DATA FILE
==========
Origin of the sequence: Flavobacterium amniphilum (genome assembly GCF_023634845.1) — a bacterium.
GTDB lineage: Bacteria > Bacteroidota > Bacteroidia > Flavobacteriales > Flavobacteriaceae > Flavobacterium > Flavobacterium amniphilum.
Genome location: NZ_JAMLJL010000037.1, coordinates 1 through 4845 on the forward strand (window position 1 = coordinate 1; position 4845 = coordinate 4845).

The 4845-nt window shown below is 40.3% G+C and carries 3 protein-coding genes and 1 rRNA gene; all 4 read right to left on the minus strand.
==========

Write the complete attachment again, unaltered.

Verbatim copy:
Origin of the sequence: Flavobacterium amniphilum (genome assembly GCF_023634845.1) — a bacterium.
GTDB lineage: Bacteria > Bacteroidota > Bacteroidia > Flavobacteriales > Flavobacteriaceae > Flavobacterium > Flavobacterium amniphilum.
Genome location: NZ_JAMLJL010000037.1, coordinates 1 through 4845 on the forward strand (window position 1 = coordinate 1; position 4845 = coordinate 4845).

The 4845-nt window shown below is 40.3% G+C and carries 3 protein-coding genes and 1 rRNA gene; all 4 read right to left on the minus strand.